IBM Q System One: IBM has presented the world's first quantum computing system to be available outside the CES 2019 research laboratory earlier this week.
Along with the new "in the box" quantum computing system, IBM launched the next era of computing.
The 20-qubit IBM Q System One represents the first major leap in 2019's quantum computers, but before we go over the techniques, let's look at a video:
To become the world's first complete quantum computer designed for non-business use, IBM has been helped by Goppion, a company responsible for styling major projects in quality museums such as Universal Design Studio and Map Project Office.
The result is not only (undoubtedly) a scientific first but also a stunning machine.
It is rather difficult to appreciate the importance of introducing quantum computers outside of labs. Some of the biggest hurdles in quantum computing have to do with engineering. It is not easy to operate the universe - or at least to observe it - and the machines that operate it usually require enormous infrastructure.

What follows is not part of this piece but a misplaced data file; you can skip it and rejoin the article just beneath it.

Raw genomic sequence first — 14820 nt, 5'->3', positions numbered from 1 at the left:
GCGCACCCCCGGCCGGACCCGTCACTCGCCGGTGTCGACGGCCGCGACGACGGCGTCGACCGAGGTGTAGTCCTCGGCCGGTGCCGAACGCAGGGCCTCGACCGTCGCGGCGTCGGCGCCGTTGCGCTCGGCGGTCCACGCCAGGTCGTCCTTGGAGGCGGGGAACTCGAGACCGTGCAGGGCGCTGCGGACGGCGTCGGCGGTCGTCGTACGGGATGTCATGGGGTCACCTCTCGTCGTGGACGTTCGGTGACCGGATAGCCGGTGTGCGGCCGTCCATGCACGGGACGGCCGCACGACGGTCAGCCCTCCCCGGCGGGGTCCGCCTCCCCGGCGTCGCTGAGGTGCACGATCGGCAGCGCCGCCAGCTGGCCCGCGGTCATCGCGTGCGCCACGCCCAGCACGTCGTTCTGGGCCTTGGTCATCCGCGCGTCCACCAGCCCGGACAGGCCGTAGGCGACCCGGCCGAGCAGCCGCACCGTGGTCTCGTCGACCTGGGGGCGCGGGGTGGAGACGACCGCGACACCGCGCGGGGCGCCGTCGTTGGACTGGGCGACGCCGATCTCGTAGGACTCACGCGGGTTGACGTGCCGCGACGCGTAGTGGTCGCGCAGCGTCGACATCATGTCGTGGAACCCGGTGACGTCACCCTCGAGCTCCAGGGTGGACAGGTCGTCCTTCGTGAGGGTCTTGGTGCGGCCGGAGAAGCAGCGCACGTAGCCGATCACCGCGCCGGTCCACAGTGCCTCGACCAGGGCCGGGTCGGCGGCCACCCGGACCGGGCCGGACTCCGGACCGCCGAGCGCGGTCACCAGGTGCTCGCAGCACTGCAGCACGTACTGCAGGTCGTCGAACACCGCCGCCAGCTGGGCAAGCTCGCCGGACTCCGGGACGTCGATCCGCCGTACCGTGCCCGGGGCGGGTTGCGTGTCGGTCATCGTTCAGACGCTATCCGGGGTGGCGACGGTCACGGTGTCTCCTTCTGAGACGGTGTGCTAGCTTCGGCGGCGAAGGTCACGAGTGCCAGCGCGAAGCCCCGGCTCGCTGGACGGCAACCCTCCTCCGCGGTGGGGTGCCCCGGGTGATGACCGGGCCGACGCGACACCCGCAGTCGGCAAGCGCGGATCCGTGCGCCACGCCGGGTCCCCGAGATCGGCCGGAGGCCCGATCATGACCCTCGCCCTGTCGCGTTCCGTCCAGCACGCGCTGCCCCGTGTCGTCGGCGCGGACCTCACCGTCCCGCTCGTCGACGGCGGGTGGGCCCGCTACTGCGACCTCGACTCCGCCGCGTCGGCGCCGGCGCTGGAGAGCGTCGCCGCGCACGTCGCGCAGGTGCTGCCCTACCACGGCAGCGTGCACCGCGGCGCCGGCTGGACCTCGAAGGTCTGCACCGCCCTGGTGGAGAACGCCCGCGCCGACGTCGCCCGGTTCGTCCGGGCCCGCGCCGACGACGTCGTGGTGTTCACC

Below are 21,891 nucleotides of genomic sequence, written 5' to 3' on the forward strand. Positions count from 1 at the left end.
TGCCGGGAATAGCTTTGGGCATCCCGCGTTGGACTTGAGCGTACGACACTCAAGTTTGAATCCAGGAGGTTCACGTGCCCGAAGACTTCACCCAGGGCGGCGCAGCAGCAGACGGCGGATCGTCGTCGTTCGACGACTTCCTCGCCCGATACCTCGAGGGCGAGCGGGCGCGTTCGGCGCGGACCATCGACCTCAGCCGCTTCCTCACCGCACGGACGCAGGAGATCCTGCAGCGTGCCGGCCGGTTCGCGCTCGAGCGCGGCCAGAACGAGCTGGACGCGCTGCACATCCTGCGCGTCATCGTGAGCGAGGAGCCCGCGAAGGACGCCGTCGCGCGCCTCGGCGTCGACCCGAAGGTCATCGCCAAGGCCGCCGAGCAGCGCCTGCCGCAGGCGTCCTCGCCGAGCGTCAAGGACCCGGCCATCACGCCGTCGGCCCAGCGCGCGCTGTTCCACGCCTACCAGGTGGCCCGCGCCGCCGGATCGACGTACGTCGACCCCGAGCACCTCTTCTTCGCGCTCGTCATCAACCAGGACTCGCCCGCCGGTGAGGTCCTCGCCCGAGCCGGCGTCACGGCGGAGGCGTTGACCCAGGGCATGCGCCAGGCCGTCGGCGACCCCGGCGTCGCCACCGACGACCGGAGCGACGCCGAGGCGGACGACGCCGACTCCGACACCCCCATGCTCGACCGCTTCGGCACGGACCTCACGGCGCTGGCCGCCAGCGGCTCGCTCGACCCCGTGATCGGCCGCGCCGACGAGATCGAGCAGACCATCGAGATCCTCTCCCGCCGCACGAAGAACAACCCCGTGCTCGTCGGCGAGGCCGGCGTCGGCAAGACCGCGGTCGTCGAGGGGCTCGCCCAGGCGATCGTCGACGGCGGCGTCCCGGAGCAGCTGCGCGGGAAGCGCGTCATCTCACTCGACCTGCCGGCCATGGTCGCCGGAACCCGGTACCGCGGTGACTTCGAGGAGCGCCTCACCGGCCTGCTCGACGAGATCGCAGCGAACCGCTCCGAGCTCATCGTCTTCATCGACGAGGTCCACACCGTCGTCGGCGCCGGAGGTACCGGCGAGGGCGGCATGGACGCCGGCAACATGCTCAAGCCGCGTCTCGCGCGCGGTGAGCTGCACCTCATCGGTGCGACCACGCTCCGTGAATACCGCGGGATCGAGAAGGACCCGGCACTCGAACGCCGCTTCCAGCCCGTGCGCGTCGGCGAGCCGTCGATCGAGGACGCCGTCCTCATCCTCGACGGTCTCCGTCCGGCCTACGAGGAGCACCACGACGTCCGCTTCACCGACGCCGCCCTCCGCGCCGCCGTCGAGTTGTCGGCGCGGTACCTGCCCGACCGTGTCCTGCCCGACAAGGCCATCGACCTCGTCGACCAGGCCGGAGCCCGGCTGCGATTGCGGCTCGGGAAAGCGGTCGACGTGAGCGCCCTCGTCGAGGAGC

So in order to disconnect such a system from the workshops, IBM had to understand how it can produce an over-cooling (necessary for quantum computation) in the box. This was achieved with the new cryogenic engineering.
Those who are familiar with the history of the company may remember that, since the 1940 decade, IBM's classic computers have been catching an entire room. Ultimately, these systems began to shrink. Today we wear them on our wrists and have more computational power than all of the company's first computers.
IBM Q System One is not the most powerful quantum computer. He is not the most powerful of IBM. But it is the first one that could technically be installed in a customer's place.
It is currently accessible through the company's cloud "Q" initiative which offers quantum computing.
For more information on IBM Q System One, visit the IBM Q System One official webpage.